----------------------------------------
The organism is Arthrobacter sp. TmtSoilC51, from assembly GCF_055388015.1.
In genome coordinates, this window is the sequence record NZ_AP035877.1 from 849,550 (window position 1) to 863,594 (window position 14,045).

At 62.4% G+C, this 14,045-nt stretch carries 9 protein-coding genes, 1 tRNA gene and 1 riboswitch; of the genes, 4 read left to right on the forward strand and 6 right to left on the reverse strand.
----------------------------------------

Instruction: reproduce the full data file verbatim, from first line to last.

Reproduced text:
The organism is Arthrobacter sp. TmtSoilC51, from assembly GCF_055388015.1.
In genome coordinates, this window is the sequence record NZ_AP035877.1 from 849,550 (window position 1) to 863,594 (window position 14,045).

At 62.4% G+C, this 14,045-nt stretch carries 9 protein-coding genes, 1 tRNA gene and 1 riboswitch; of the genes, 4 read left to right on the forward strand and 6 right to left on the reverse strand.